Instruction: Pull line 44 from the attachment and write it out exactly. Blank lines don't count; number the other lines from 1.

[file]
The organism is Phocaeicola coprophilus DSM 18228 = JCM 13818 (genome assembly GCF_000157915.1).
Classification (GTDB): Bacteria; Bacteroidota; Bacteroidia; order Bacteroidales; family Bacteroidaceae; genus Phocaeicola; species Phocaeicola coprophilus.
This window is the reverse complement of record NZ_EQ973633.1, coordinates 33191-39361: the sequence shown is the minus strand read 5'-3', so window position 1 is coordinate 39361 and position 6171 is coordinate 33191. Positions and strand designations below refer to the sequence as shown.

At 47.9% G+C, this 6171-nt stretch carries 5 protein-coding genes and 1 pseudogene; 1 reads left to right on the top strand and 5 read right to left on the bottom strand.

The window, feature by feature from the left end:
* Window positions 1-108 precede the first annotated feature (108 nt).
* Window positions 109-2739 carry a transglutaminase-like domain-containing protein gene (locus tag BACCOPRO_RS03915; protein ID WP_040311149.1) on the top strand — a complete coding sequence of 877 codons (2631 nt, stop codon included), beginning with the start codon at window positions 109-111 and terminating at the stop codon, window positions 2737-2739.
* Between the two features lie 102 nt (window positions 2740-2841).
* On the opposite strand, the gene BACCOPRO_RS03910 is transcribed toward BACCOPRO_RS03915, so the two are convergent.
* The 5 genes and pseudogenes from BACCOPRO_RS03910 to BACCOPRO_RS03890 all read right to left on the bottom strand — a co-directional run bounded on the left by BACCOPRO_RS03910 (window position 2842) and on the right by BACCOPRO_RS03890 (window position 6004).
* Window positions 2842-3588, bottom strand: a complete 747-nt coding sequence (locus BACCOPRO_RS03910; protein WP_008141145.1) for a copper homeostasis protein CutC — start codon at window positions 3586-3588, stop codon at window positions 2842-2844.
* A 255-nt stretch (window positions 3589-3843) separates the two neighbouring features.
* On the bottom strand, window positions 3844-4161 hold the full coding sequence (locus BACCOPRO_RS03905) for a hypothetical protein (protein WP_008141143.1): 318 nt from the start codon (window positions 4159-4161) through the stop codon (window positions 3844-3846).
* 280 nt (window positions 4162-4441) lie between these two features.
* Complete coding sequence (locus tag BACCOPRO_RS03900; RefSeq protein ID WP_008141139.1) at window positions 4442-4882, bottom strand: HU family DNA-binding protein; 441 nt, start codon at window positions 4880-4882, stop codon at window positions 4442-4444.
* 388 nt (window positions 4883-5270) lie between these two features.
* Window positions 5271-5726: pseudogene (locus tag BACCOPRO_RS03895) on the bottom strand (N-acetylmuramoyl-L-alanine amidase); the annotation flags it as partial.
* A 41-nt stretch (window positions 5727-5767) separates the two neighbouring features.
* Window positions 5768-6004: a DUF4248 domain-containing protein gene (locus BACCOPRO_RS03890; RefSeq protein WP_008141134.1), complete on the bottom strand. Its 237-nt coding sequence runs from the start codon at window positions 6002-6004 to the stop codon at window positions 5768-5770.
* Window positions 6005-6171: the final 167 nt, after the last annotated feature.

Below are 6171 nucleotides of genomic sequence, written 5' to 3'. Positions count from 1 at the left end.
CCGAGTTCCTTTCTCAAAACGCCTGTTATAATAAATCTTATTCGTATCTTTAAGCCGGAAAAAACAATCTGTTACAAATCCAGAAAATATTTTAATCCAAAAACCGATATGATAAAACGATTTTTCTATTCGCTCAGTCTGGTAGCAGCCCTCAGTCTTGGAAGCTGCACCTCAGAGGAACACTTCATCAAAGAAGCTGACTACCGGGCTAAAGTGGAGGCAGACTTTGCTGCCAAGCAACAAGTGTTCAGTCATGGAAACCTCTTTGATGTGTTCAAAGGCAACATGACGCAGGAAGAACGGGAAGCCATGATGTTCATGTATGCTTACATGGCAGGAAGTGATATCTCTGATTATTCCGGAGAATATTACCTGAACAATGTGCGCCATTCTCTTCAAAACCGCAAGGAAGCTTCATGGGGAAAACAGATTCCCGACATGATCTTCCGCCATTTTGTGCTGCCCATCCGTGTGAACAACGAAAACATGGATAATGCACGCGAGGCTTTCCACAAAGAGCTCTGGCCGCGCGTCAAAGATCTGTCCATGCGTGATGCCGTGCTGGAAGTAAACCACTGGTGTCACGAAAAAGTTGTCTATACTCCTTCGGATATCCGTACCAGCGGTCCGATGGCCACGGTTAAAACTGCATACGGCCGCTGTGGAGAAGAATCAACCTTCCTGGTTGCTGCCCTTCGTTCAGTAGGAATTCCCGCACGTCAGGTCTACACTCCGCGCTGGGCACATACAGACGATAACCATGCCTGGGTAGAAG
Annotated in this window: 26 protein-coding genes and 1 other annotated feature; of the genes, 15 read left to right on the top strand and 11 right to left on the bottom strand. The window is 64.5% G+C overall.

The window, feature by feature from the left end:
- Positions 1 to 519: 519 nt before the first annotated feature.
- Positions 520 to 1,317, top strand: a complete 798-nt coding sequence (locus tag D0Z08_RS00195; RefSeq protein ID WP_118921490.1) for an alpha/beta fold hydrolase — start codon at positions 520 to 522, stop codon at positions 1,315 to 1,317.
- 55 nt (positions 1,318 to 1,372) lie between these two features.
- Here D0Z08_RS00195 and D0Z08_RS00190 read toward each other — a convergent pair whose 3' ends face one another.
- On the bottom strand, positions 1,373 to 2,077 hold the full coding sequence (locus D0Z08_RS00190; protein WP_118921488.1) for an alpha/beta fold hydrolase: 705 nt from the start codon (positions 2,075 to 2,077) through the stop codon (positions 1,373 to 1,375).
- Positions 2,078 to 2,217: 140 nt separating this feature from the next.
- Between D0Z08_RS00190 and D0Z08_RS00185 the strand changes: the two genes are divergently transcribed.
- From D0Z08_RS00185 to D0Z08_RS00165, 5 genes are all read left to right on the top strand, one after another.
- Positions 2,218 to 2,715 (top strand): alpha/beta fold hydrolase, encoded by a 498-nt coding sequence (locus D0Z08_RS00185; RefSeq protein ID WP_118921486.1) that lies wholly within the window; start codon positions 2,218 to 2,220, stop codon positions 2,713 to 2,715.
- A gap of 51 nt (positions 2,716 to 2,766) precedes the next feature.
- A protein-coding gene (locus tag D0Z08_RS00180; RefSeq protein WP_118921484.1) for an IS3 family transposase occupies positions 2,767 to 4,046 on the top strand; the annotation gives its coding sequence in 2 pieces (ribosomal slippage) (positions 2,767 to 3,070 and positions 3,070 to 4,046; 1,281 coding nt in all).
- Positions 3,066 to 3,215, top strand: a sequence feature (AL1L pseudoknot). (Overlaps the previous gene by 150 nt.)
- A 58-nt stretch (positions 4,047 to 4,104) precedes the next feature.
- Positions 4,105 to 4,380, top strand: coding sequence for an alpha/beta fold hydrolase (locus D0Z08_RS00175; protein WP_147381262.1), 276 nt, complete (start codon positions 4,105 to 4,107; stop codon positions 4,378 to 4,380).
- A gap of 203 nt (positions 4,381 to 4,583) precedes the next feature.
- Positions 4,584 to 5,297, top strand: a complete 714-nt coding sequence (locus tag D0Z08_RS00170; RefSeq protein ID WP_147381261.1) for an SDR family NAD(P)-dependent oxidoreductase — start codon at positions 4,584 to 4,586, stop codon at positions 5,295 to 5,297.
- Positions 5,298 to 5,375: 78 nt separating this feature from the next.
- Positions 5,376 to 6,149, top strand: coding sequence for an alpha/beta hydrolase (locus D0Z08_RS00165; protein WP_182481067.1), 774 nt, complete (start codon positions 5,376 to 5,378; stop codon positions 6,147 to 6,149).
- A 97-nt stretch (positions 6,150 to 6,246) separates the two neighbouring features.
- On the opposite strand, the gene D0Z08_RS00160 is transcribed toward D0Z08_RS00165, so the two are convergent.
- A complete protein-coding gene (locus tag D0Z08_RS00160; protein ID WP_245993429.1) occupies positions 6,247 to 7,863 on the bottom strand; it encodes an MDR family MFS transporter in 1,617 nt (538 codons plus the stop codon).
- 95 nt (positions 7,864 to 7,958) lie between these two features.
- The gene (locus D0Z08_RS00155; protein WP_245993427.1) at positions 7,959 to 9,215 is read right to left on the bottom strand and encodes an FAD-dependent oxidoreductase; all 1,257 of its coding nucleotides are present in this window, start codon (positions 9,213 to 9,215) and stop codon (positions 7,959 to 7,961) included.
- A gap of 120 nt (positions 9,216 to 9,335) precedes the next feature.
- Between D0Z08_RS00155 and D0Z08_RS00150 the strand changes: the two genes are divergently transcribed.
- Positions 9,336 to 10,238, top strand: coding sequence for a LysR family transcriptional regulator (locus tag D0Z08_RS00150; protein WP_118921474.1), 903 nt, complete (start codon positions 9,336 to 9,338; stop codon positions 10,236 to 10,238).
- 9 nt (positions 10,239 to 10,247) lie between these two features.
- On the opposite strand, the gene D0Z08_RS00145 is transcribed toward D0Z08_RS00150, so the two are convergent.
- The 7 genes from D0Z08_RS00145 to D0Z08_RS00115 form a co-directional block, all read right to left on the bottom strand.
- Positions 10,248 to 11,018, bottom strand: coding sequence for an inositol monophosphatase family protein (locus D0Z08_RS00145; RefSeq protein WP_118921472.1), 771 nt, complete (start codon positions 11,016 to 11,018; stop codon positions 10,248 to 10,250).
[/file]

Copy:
- On the opposite strand, the gene D0Z08_RS00160 is transcribed toward D0Z08_RS00165, so the two are convergent.